So tell me, what's different but the skin I'm in? Seven adolescent black girls making sense of their experiences in an online school book club featuring African American young adult literature
Believing the claim made by Black feminist research and scholarship that Black women writers and Black female social networks were safe spaces for Black females to come to voice, this qualitative multiple case study examined how seven adolescent Black females enrolled in a public virtual charter high school positioned themselves as they responded to contemporary realistic young adult fiction written by African American female authors in an online single-gendered book club. This study captured participants as some interacted in Tuesday's group and the others in the Thursday's group. Interpretivist methods are used to specifically examine the ways in which the participants responded to the spaces provided: (a) an online chat room, (b) a single-gendered book club, and (c) African American contemporary realistic young adult fiction. The participants' responses confirmed the argument made by some educational researchers that identities are fluid and multifaceted. Moreover, the participants' responses to the spaces provided called into question Black feminist claims that Black women's writers and Black female social networks are safe spaces. Although most participants identified the anonymity as the component that made the online chat room a safe wholesome environment, one participant, in particular found the anonymity as the catalyst that led to the disrespect that erupted in her group. Furthermore, some participants described their experiences in the single-gendered book club as contentious while others described their experiences as fun and comfortable.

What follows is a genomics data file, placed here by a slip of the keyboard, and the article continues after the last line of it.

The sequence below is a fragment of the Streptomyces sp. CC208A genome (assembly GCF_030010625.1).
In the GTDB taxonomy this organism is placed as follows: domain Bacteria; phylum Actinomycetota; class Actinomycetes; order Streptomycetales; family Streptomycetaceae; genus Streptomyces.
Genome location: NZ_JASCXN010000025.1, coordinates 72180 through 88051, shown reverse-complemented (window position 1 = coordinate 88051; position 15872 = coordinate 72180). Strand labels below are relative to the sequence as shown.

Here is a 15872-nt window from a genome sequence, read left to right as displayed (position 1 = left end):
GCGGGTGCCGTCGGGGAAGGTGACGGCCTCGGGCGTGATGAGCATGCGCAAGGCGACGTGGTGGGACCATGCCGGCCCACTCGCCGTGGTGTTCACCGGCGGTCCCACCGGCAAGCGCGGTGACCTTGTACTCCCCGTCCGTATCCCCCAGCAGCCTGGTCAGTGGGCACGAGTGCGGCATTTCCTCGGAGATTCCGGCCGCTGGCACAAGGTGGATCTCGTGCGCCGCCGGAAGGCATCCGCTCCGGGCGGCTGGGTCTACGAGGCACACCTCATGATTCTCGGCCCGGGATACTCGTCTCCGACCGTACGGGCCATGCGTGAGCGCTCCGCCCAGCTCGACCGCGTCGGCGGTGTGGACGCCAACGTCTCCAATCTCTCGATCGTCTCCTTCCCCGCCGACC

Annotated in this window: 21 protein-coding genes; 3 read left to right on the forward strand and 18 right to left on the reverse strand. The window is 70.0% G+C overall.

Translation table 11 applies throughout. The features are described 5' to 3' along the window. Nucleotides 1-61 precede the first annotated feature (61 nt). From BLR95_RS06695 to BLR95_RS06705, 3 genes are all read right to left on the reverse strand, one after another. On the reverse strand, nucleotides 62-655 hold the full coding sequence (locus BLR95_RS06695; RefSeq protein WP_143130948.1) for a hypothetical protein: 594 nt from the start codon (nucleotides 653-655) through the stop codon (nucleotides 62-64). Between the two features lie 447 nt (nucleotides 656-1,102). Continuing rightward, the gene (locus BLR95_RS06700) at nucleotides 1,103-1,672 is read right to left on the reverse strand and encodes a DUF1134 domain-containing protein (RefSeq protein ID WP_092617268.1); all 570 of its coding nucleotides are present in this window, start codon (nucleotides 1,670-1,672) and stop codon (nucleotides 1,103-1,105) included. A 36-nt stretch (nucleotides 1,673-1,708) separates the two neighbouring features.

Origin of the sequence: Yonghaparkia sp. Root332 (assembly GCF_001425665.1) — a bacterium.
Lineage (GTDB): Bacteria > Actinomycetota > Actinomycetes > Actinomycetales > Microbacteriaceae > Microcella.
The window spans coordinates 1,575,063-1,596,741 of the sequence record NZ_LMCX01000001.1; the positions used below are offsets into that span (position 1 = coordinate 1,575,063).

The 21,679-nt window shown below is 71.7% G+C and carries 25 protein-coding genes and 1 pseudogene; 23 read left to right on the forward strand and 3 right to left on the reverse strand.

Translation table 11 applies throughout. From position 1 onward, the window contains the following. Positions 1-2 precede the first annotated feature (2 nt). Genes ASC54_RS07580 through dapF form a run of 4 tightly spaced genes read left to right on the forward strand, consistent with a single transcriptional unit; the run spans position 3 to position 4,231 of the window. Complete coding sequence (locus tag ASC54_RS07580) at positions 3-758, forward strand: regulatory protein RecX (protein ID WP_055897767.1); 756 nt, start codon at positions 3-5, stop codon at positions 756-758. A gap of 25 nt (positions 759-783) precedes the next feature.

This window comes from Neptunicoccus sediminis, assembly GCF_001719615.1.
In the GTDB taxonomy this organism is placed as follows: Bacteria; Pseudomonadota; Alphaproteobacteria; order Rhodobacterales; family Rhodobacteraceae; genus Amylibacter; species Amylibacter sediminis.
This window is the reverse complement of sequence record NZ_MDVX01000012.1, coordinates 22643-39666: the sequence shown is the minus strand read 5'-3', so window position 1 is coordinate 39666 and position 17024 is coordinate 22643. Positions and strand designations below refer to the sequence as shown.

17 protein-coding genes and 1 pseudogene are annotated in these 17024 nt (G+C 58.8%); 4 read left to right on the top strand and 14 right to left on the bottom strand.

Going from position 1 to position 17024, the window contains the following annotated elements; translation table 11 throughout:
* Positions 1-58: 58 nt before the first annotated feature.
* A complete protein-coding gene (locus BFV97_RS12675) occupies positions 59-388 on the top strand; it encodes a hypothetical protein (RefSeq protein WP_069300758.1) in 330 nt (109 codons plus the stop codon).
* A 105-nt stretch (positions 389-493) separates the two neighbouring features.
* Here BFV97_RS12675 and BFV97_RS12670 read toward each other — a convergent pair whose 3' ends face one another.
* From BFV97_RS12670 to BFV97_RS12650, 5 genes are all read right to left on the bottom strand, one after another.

This study problematizes the notion that online book clubs are neutral spaces, devoid of the power issues that operate in small group classroom discussions. Some found the literature mirrored their experiences, while others struggled to connect with protagonists and issues addressed in the literature. In addition, the participants' responses to the online single-gendered book club depended on the group dynamics and the literature selected for the study. Findings in this study suggested that adolescent Black females reading contemporary realistic young adult fiction written by African American female writers was not always a safe space as described by some Black feminist scholars. The findings revealed that race was more complex, and as a result, the exact match from literature to girls was not enough to meet their needs. Thus, the findings suggested that the online single-gendered book club featuring African American contemporary realistic young adult fiction was no panacea in adolescent Black females' coming to voice.
0325: Black studies
0533: Secondary education
0727: Curriculum development